Optical Coherence Tomography (OCT) for Intra-Operative Style Interpretation of Endometrium
Ioan C Cucoranu, Jeffrey L Fine. UPMC, Pittsburgh, PA
Background: Optical coherence tomography (OCT) offers direct microscopy of tissue without glass microscope slides. In addition to “room temperature” frozen sections or guided grossing, OCT is also being developed for in vivo imaging with pathological diagnosis. This is a pilot study using a new OCT system to look at endometrium, which is difficult to sample intra-operatively and could be amenable to in vivo imaging.
Design: Signed out, formalin fixed hysterectomy specimens were selected from 2 weekly signout rotations of one of the authors; cases were excluded if the specimen was unsuitable for post-signout imaging (e.g., morcellated uterus, endometrium totally submitted for sampling, etc.). 33 samples from 21 cases were imaged using OCT (Light CT, LLTech, Paris, France); the tissue was submitted for histology, H&E slides were prepared and digitized in whole slide image format (XT, Aperio, California, USA). Regions of interest from OCT and H&E were organized into two powerpoint presentations: training images (10 sets of matched OCT and H&E) and test images (32 sets of OCT only). Three expert pathologists (<5 years experience) reviewed the images on 24” computer monitors. Data captured included time estimates and frozen section style diagnoses (first line with benign/malignant/defer; second line with diagnosis). Data was correlated with H&E diagnoses from a fourth subspecialist pathologist. Inter-observer agreement was calculated by using Fleiss's Kappa statistics.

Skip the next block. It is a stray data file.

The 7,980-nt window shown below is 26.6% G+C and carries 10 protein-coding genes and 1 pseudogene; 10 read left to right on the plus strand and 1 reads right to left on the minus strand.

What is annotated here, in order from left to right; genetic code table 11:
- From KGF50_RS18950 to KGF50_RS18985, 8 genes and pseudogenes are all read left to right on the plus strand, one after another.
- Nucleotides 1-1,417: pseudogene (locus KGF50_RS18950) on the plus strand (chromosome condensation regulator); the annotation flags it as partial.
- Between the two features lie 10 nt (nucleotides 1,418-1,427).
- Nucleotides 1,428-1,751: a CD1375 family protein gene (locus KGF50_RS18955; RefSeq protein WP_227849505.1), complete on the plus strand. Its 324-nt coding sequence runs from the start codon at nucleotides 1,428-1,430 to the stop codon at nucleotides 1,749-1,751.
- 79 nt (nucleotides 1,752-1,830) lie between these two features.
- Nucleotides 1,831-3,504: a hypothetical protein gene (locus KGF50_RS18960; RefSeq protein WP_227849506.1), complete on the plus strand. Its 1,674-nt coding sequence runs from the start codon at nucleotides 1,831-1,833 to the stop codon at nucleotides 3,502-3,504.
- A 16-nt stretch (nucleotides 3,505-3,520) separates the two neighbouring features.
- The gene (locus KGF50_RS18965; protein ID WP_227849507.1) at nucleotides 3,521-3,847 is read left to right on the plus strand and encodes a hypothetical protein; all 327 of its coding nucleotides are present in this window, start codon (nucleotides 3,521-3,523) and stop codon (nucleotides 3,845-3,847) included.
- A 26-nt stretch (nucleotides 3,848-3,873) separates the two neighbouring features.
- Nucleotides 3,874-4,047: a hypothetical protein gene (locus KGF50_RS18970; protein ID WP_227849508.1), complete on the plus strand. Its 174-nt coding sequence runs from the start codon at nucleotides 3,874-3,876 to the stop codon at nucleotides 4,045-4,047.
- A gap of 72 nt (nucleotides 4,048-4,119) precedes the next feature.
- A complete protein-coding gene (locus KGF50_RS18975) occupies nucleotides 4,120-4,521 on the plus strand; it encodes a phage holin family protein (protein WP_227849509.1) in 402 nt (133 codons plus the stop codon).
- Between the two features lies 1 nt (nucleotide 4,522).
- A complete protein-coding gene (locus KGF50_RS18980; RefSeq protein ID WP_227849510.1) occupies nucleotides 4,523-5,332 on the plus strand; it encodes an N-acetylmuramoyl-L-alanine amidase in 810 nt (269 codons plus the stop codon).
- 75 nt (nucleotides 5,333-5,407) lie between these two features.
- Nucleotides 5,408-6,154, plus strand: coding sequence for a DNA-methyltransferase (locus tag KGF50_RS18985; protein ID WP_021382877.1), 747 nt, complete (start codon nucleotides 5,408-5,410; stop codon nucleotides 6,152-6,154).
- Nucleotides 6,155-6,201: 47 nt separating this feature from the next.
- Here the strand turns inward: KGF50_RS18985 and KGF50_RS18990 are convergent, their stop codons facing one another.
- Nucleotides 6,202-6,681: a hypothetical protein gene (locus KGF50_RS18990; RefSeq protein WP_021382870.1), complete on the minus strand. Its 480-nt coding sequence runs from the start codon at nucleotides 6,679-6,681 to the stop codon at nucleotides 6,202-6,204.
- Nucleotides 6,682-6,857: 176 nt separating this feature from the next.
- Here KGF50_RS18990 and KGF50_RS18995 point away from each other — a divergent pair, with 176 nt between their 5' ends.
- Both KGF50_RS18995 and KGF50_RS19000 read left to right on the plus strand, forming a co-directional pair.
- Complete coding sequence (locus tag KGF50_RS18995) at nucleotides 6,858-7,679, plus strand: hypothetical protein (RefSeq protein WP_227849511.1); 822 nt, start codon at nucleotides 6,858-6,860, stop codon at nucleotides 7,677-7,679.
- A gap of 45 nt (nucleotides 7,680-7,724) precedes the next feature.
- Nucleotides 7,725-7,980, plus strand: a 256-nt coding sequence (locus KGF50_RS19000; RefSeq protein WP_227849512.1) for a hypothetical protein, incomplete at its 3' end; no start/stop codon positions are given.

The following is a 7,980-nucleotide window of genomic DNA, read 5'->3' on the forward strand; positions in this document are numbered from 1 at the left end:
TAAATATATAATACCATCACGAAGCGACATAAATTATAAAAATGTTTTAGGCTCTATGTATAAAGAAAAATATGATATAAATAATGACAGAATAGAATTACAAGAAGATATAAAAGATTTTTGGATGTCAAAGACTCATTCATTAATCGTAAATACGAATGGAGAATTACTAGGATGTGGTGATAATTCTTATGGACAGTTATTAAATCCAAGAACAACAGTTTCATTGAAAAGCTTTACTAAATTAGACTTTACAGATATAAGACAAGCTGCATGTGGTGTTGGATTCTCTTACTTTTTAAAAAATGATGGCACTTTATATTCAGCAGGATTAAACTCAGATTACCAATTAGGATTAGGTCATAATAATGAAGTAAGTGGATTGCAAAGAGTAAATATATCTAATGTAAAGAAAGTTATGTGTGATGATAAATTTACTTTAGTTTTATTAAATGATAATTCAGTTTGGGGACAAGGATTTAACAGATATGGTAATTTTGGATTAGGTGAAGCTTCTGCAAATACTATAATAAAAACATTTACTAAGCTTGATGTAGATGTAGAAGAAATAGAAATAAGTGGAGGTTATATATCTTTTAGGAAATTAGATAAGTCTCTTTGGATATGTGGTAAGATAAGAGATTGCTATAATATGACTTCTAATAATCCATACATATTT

Results: Pathologists spent 5-10 minutes on training images and 30-60 minutes on test images. Mean deferral rate was 10.66% (range 8-12%); benign/malignant discrepancy rate was 10.44%; 7 cases were not used (no endometrium (4), OCT scan was “enface” (3)). The overall inter-observer agreement between the three subject pathologists was moderate (κ=0.4329).
Conclusions: OCT-novice expert pathologists were able to interpret endometrium without traditional glass microscope slides! In highest-quality images different patterns were plainly visible (e.g. adenocarcinoma, proliferative or secretory patterns (Figure)). Image quality improved with experience. Tissue fixation impaired enface scanning. Enface images may permit wider-area screening intra-operatively, potentially even in vivo, therefore studies with fresh tissue are important.
Monday, March 4, 2013 11:45 AM
Proffered Papers: Section H2, Monday Morning